I don’t think it’s good for people to be well meaning fools, and I am constantly aware of the CS Lewis quote about robber barons, but that’s how I would categorize most people on the left. It’s too bad most of them refuse to take me at my word about my motives as well.
Builiding on my first point: I wonder how much of the current dispute could be because the effect of a strikethrough on readability is significantly greater for you than it is for Barry. It’s entirely plausible to me that one person would have to laborously wade through text that’s been struck through while another can do with no effort, especially given different levels of exposure to comments that have been struck.
Good comment, all round.
I HATEHATEHATE strike-thru’s. They are often used disingenuously, or like hashtags, allowing a blogger to write something nasty and leave it up while pretending to disown it with a strike through. As for the distinction you endorse—not me. If a moderator can’t be trusted not to leave my post as I wrote it, or, in the alternative, give me a coherent warming beforehand about what will be so-treated, I’m out of there.
Yes, Item #4 is a big part of it, and an exception to my general rule. Truthers as well. There are not too many other positions that condemn this way.
Without liberals, conservatives would make the world a Hobbesian nightmare, and they should be cherished. But I see self-righteousness and extreme utilitarianism, as in utter ruthlessness, corrupting them, and it is a bad development for us all.
With regards to the tit-for-tat question: No, I don’t think you should ban someone from commenting here, just because they ban you (either explicitly or implicitly) from commenting at their site. If they provide valuable conversation here, that is their value to your site. If they are not willing to let you provide value to their site, that’s their site’s loss. As long as their comments here don’t suffer to reflect their problems with you, then banning them here would be letting a personal snit affect your judgment.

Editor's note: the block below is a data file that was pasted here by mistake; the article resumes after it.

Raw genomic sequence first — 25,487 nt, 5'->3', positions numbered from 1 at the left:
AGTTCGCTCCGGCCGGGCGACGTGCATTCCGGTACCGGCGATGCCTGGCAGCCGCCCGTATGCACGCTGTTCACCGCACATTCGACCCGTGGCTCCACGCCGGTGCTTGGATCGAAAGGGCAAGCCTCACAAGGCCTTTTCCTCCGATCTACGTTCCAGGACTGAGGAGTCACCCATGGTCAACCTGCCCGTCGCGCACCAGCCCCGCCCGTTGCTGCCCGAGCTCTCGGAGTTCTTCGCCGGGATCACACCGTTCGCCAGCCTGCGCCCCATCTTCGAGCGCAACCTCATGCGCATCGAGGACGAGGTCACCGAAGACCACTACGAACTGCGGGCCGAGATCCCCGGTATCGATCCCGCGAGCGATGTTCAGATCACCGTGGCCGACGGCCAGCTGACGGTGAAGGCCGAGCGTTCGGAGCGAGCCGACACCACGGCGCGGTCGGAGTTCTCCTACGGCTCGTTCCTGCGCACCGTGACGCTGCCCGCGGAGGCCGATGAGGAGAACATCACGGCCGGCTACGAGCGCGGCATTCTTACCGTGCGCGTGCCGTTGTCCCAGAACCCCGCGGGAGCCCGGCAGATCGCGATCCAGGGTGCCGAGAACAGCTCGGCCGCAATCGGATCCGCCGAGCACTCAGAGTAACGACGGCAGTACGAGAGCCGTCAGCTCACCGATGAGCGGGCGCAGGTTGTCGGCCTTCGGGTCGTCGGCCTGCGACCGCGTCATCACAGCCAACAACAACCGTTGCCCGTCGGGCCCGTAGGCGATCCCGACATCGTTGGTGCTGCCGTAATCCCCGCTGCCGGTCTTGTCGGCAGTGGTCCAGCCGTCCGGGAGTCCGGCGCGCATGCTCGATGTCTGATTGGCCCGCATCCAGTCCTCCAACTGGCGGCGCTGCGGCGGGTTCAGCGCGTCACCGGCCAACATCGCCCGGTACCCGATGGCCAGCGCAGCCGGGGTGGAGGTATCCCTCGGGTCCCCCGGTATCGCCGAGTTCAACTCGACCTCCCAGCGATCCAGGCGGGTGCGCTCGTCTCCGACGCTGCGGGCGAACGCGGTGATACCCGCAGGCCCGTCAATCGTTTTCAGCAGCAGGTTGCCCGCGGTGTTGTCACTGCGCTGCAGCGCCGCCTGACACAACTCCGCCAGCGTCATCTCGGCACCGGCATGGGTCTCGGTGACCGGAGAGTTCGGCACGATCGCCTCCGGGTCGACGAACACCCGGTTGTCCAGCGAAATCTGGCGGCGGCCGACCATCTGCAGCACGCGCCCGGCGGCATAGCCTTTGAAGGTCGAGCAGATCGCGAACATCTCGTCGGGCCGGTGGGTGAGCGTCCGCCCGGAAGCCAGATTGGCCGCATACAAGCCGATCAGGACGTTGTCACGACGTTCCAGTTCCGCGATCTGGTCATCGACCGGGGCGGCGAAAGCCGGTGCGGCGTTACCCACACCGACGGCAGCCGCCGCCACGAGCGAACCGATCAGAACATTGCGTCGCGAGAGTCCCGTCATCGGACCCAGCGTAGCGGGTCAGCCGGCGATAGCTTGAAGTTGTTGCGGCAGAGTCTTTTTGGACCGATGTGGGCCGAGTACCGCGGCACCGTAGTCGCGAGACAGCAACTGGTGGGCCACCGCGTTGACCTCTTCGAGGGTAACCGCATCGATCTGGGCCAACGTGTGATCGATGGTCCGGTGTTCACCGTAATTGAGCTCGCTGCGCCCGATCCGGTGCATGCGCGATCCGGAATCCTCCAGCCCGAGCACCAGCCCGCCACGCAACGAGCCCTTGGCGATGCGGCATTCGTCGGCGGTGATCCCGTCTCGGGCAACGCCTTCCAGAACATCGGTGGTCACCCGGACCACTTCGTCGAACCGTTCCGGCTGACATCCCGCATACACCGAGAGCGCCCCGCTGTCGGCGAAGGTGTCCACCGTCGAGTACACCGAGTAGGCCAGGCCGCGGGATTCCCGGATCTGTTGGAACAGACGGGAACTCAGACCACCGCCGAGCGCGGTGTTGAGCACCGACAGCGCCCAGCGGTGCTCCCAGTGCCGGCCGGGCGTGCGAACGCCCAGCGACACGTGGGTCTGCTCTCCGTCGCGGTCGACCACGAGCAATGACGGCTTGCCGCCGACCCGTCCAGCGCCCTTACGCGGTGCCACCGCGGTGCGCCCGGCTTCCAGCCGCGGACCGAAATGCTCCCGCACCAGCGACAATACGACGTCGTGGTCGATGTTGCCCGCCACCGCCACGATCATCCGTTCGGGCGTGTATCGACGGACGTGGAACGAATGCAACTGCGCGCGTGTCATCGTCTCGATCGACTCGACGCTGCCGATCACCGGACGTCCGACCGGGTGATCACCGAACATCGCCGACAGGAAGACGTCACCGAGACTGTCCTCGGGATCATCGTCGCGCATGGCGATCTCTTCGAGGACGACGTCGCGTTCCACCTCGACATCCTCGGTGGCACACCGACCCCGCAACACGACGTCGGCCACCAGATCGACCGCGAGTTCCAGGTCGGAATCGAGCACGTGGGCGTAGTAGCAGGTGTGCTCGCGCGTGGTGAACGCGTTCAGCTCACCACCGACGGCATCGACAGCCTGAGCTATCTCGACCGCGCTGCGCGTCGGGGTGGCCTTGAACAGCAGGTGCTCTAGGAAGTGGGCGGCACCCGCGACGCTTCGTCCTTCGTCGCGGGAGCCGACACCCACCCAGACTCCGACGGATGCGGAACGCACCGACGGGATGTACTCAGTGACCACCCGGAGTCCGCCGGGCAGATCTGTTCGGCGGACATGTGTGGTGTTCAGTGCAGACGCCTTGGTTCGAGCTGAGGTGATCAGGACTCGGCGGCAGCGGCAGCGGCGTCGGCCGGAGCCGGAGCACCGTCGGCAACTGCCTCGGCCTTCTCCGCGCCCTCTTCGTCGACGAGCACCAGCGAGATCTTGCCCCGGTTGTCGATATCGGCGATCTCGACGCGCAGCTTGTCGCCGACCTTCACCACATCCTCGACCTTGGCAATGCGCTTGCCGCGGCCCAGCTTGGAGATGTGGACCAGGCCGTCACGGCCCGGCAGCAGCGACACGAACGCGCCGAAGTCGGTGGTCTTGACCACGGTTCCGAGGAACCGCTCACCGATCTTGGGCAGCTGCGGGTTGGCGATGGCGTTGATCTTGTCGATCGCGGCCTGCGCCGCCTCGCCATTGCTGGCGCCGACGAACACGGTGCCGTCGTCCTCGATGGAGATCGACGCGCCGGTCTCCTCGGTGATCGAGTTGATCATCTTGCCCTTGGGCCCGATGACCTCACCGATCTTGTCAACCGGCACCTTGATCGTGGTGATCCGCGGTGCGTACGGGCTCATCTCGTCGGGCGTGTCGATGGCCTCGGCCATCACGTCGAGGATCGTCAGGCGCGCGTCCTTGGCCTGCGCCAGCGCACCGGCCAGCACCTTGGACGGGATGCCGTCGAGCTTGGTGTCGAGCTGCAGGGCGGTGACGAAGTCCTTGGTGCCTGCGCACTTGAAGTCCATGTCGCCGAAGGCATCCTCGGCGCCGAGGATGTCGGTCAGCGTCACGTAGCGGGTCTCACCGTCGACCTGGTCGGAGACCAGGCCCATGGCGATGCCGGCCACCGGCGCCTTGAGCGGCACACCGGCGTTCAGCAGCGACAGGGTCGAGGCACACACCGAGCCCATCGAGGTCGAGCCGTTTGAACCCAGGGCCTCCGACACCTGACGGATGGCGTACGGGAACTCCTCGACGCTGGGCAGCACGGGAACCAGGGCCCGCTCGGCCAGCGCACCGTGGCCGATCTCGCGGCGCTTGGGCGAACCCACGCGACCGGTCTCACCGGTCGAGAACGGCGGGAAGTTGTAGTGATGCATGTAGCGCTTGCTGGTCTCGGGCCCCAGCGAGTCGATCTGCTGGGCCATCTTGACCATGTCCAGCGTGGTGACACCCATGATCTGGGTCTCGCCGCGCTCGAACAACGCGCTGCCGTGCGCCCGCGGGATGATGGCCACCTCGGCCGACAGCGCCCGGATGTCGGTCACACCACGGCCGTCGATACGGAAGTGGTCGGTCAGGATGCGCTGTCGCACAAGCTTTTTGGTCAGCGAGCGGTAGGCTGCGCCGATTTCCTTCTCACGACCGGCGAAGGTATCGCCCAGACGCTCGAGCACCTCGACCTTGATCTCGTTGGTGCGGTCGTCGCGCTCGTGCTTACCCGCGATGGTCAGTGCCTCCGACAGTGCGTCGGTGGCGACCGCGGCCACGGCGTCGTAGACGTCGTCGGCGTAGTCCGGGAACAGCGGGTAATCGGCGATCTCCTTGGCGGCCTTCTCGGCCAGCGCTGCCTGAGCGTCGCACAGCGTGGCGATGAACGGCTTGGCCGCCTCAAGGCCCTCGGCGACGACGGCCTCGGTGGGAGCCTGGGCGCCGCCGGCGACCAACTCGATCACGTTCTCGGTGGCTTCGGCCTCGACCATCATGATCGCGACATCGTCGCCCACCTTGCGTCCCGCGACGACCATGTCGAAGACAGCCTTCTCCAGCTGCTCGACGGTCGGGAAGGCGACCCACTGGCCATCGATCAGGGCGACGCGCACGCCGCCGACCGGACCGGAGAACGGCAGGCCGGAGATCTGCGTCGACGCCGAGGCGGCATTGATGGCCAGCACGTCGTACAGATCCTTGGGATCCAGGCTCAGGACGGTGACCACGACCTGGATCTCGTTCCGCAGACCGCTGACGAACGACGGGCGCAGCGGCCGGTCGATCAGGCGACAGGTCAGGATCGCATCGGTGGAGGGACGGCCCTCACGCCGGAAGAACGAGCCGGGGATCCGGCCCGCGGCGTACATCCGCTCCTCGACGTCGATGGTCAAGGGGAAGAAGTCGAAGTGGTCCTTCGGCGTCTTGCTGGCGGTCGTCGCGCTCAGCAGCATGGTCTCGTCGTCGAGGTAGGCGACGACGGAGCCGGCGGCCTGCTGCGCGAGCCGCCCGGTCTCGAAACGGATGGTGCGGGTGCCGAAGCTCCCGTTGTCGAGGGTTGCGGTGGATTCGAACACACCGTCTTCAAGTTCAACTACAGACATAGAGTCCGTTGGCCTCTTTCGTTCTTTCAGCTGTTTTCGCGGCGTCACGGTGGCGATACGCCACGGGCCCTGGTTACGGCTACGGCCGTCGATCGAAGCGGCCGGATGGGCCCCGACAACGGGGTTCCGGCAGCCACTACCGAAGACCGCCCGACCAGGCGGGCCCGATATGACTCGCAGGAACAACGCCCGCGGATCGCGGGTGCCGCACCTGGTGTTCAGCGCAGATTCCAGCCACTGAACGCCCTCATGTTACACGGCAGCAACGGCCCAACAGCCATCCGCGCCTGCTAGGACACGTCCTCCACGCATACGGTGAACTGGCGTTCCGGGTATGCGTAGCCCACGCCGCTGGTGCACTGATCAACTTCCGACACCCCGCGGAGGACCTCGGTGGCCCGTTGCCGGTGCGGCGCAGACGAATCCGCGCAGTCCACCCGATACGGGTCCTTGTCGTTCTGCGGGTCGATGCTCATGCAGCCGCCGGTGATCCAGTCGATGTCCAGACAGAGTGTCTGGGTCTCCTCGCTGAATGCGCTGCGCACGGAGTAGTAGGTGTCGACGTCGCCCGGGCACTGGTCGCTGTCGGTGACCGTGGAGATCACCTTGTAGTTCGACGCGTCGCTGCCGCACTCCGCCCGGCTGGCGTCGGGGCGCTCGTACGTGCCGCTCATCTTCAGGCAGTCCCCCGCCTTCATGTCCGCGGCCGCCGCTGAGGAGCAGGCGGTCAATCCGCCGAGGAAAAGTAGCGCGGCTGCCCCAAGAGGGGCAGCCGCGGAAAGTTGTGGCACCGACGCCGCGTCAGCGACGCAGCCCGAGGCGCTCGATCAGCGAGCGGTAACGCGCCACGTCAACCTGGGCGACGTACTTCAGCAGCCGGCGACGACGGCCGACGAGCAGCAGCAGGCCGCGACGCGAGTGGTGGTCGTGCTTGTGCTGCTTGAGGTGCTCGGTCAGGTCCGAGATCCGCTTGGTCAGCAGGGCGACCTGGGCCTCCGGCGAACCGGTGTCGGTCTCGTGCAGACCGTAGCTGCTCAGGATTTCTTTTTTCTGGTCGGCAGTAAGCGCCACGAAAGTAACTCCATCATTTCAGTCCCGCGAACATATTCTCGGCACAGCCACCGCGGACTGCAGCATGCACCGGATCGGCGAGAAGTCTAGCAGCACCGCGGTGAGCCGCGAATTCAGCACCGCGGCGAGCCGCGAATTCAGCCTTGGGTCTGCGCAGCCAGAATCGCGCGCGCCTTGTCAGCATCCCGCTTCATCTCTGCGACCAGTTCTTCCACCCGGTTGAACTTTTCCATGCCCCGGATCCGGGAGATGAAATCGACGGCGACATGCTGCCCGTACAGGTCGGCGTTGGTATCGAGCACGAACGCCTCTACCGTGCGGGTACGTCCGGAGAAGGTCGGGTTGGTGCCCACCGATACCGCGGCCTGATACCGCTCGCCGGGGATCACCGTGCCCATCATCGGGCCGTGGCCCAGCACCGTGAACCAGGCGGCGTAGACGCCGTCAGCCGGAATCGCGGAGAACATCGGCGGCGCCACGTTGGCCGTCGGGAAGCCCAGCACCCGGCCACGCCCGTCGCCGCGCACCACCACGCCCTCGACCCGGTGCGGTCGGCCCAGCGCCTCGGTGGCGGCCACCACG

Oh, Phooey. You’re right. I hate you.
It’s much less fun to be reasonable, though, I sympathize.
There’s also an asymmetry in that different blogs have different purposes and rules in private spaces can be arbitrary and capricious.
A hypothetical would be if you posted something confrontationally conservative on Daily Kos. You’d have people clicking the button to hide your post. If one of those people posted here and met your rules, what’s the problem? Daily Kos is private property devoted to “electing more and better Democrats”. Ethicsalarms is private property devoted to discussing ethics.
I argue that “reciprocity” in situations like this involves evaluating who is meeting the site’s expectations, be that formal rules or moderator discretion.
If a moderator acts unethically on a different site, well, do you have a rule of banning commenters because they did something unethical elsewhere? I’d support your right to do so but you’d wind up with a very quiet blog.